It's true that all politicians make compromises. And maybe I'm holding him to a higher standard since he preaches a different kind of politics. But then, isn't it only fair to judge him by his own standards? In which case he either falls short or he actually believes in limiting abortion. Either way, while he'll have my vote, he might not have my help.

Friday, July 4, 2008

Student Only Conference Events?

Some of the comments from a previous post raise the question of why career advice panels and other non-technical topics aren't included in conferences like FOCS, STOC, and SODA. This reminded me of an issue that we discussed when planning SoCG - should we hold a separate event for students? The thought was that there would be grad students who came without advisors (or whose advisors weren't going out to eat with them for some reason, they're on the PC, etc.) and might not know other people at the conference. Or just might want to meet more people. It seemed like a good idea to me at the time, and still does, though it didn't end up happening (too much to do? not enough interest?). I think it would help with networking among students and make conferences seem more welcoming. And (despite our inaction) it seems like something that should be easy to organize - just set up a specific restaurant location and time and anyone interested can show up. What do you think?

And now, I'm off to a 50% chance of watching it thunderstorm on the Capital fireworks...

Wednesday, July 2, 2008

When the Rivers Run Dry

I decided that the plane ride to the wedding this past weekend was the perfect time to start a book I've been wanting to read: When the Rivers Run Dry: Water - The Defining Crisis of the Twenty-First Century. I haven't finished it yet, but it's already given me a lot to think about, and I highly recommend it. It discusses the sources of water, the ways in which many of these sources are being over tapped, and the consequences when that happens. As the author points out, these consequences effect the climate, agriculture, the success of civilizations, the likelihood of war. It was especially interesting to read on my way to Duluth, Minnesota - a city which sits on the edge of Lake Superior, the largest fresh water lake in the world (by surface area).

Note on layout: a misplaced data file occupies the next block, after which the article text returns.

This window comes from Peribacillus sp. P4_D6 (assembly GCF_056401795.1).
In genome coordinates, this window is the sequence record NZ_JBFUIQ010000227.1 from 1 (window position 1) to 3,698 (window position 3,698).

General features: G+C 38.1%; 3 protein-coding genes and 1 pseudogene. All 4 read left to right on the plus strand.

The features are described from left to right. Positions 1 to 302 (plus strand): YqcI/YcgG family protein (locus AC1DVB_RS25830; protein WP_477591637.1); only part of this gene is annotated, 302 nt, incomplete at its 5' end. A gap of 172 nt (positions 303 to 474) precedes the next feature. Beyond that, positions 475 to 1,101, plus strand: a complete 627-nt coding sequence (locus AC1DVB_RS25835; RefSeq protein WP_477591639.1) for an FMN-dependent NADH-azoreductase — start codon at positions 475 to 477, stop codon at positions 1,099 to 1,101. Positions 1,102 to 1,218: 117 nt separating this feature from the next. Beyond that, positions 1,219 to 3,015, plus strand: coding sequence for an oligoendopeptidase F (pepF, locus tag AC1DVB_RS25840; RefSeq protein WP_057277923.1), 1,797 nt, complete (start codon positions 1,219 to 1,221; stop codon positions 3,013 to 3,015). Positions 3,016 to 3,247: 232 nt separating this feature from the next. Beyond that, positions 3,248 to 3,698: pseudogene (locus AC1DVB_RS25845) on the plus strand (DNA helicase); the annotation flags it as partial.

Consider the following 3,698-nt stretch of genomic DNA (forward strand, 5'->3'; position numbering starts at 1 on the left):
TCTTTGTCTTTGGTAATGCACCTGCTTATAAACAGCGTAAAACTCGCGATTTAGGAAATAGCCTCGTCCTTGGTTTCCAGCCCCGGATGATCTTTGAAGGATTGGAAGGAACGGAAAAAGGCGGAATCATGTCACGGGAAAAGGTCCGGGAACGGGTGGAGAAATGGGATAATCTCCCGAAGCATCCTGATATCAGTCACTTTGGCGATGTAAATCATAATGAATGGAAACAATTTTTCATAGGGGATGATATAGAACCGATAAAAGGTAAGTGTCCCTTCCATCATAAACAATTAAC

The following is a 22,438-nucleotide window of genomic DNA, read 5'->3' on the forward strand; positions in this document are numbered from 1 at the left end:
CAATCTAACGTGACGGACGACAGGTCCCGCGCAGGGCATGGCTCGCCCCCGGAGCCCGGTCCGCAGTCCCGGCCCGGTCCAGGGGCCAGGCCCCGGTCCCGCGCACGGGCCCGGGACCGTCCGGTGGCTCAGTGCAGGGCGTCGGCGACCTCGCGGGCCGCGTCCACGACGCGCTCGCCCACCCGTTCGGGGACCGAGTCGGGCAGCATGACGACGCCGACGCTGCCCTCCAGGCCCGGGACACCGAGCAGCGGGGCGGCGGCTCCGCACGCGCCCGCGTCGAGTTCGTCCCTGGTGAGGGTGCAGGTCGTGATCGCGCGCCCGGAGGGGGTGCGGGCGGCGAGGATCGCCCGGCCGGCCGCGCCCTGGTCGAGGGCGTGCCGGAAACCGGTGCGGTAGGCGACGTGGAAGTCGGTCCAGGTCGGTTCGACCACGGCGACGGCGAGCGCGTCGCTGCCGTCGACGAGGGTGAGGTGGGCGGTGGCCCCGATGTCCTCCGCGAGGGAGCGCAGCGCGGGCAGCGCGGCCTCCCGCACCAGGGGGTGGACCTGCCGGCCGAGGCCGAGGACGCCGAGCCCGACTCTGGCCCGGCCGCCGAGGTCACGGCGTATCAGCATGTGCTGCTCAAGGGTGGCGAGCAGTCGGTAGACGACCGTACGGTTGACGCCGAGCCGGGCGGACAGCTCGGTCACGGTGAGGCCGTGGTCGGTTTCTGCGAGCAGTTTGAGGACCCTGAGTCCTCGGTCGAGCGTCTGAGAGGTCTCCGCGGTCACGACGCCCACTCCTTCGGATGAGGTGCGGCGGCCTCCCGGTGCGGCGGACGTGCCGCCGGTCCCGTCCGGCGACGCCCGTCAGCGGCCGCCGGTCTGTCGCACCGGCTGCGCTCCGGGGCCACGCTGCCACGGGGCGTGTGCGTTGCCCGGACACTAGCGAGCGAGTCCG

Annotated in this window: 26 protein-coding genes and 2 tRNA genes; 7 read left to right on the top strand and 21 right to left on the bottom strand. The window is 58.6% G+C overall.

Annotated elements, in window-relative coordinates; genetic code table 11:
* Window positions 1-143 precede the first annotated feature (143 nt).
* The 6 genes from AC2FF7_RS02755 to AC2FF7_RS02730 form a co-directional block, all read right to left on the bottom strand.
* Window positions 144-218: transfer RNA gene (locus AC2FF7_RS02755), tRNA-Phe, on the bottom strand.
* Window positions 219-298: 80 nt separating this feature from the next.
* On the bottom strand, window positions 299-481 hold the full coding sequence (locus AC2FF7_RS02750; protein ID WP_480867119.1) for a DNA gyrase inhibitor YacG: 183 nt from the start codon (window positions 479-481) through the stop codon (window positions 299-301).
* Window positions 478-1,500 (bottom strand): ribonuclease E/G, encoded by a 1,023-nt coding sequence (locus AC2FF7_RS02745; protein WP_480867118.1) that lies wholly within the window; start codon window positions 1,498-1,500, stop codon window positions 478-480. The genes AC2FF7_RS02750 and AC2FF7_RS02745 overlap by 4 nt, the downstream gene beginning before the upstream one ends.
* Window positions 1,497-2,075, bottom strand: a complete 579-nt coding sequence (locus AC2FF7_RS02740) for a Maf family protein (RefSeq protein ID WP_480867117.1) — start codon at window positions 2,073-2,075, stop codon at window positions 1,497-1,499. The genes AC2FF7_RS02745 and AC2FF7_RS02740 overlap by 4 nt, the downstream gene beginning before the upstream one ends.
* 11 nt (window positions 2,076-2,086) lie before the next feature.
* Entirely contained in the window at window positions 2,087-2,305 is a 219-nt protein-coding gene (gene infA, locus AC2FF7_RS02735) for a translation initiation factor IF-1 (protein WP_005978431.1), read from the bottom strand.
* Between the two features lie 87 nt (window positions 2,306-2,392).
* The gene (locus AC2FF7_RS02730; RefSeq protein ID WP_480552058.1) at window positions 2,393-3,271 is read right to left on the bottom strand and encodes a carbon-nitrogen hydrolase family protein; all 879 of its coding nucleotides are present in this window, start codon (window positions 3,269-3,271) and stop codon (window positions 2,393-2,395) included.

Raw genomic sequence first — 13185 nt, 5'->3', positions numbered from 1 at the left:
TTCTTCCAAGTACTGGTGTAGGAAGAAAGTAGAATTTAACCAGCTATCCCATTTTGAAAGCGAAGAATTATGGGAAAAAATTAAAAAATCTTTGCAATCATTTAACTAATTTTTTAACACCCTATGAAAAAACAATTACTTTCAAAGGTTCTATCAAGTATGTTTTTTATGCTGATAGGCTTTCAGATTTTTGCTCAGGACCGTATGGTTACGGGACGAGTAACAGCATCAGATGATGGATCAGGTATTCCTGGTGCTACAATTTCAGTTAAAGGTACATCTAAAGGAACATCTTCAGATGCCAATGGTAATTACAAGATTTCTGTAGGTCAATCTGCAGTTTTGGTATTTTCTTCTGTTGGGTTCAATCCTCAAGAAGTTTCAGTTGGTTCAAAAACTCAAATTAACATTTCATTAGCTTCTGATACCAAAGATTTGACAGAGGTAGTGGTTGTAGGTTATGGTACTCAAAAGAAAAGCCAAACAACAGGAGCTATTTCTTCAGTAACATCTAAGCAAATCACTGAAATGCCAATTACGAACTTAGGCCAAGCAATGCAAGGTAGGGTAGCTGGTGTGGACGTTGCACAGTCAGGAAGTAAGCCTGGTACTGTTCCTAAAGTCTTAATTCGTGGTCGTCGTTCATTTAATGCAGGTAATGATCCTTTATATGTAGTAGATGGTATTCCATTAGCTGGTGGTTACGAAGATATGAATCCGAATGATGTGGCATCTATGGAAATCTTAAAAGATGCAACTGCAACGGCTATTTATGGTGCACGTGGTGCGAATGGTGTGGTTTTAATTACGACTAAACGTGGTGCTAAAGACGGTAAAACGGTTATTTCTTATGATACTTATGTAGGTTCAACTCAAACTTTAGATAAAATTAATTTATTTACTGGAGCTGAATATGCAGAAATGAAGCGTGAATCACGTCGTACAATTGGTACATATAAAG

Duluth is a beautiful city built on the steep hills overlooking the lake, and the lake looks more like an ocean - it has tides, waves, and ship wrecks. But while Phoenix, Arizona is one of the fastest growing cities in the US, Duluth's population was about 105,000 in the 1960s and is now down to about 85,000. Yet Arizona's water resources can't naturally support its population (Phoenix now has a population of about 1.5 million). By classical standards, this pattern of growth is incredibly stupid. Of course, modern strategies allow water to be moved, which is why the Great Lakes states are legislating to ensure the water stays in the region. When the Rivers Run Dry discusses how Arizona is helping the Colorado river to run dry, so while Lake Superior still looks like an ocean, I'm glad the lake states are taking action.

Closer to home, I received the 2007 Drinking Water Quality Report from the DC Water and Sewer Authority today. The water here comes from the Potomac river, which I can walk to. As suspected from the smell of the water in the shower, the water is sometimes over the EPA limit for chlorine. Significantly over. After all, I can smell it. And I wonder - if the water I receive in my posh, white, NW neighborhood is this chlorinated, what's it like in neighborhoods where the residents don't have water filters in their fridges?

Still, the arsenic levels are well under EPA regulations, which is more than can be said for much of the water in India and Bangladesh where millions of people are being slowly poisoned by the water they drink.